Speaking after Mrs May was announced as the successor to David Cameron, Rt Revd Richard Chartres said the country was not "facing a Pagan prime minister".
Theresa May, 59, has "profound Christian convictions, not only inherited but also of her own", he said.
Mrs May's father was a vicar in Eastbourne, East Sussex.
She promised to give British people "more control over their lives", after a day of drama in Westminster saw her coronation as David Cameron's successor as Prime Minister.
The Home Secretary will take up office as Britain's second female PM on Wednesday, after Mr Cameron answers MPs' questions in the House of Commons for the last time and goes to Buckingham Palace to offer his resignation to the Queen.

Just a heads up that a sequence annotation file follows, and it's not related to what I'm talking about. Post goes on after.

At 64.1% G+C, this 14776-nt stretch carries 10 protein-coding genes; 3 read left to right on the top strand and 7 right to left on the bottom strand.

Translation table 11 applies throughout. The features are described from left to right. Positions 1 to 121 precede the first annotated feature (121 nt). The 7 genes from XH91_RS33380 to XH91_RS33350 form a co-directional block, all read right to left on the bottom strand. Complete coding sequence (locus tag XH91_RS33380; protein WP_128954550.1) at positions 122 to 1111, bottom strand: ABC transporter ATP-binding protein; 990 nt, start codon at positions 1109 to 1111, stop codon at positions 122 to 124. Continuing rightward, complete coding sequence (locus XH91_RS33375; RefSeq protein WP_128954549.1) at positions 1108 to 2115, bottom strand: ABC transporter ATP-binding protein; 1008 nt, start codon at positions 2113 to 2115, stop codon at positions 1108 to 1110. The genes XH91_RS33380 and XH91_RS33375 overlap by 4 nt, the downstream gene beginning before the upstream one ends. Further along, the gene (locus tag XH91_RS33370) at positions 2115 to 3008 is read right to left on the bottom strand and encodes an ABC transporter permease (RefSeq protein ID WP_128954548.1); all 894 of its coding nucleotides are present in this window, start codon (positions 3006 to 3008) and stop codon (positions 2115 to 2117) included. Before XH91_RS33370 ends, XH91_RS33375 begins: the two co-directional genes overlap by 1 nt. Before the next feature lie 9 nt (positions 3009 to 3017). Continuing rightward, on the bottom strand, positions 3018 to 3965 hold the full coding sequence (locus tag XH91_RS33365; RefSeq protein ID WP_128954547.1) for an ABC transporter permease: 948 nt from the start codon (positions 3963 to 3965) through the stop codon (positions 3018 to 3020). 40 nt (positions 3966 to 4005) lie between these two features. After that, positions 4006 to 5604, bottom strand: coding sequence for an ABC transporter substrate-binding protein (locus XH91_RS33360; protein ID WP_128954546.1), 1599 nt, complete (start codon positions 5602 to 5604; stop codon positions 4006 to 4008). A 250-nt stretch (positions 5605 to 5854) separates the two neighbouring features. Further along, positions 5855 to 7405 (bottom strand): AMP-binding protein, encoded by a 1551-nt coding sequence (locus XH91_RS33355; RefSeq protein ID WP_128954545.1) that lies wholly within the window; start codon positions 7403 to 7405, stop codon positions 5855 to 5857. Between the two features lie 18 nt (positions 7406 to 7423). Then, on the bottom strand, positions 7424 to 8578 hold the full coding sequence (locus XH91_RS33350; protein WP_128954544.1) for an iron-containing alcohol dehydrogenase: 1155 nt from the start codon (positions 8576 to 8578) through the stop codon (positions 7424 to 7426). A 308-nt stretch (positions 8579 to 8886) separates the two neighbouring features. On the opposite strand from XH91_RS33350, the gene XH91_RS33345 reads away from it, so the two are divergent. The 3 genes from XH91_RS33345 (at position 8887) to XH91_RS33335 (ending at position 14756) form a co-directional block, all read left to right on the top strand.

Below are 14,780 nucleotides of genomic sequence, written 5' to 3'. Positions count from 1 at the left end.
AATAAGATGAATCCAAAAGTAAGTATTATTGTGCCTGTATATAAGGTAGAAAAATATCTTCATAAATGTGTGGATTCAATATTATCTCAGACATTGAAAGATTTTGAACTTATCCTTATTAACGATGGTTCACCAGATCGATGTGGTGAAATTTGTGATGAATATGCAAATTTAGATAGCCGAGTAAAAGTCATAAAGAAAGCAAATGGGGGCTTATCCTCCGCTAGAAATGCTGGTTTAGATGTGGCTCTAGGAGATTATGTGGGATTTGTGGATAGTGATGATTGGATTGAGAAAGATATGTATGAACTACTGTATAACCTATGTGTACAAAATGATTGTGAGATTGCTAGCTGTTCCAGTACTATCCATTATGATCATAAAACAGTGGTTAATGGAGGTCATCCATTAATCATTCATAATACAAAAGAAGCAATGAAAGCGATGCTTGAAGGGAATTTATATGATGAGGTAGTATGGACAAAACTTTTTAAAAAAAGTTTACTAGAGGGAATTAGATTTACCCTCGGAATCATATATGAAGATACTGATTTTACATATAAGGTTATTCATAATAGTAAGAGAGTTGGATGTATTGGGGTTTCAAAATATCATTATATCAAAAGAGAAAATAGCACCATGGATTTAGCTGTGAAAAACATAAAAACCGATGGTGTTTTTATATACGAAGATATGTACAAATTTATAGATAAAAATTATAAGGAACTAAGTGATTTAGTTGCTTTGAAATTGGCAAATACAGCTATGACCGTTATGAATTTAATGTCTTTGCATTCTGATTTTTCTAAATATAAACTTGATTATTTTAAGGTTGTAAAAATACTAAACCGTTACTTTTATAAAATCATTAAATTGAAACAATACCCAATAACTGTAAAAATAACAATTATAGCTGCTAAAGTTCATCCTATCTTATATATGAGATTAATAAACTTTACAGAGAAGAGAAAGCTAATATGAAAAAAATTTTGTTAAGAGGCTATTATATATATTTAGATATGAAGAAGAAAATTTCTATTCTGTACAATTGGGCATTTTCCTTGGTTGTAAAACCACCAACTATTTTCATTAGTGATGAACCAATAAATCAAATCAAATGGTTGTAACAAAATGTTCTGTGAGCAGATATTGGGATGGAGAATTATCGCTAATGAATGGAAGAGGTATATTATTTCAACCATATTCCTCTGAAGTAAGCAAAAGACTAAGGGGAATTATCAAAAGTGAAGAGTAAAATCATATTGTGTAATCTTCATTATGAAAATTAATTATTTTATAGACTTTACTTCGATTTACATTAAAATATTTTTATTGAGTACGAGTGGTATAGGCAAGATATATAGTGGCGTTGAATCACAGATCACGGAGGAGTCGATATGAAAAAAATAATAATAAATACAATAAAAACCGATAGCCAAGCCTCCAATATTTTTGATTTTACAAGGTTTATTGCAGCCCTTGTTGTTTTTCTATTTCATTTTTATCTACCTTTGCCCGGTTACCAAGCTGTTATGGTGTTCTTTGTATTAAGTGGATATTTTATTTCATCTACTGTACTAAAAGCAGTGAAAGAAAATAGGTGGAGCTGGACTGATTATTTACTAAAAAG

Mrs May was unexpectedly transformed from leadership candidate to prime minister-designate by the sensational decision of her only rival, Andrea Leadsom, to pull out of the race to succeed Mr Cameron, which had been due to last until September 9.
Bishop Richard exclusively told Premier: "We pray for her because we are bound to pray, we pray for her in a situation of great tension and difficulty where it's hard to see how one can find a way forward which is going to achieve majority support.
"We need some calm and judicious leadership at the moment and we must be praying for Mrs May that she'll be given the strength and the wisdom to continue on a course which is bound to be very turbulent and very difficult."
Bishop Richard Chartres speaking exclusively to Premier's Political Editor Martyn Eden: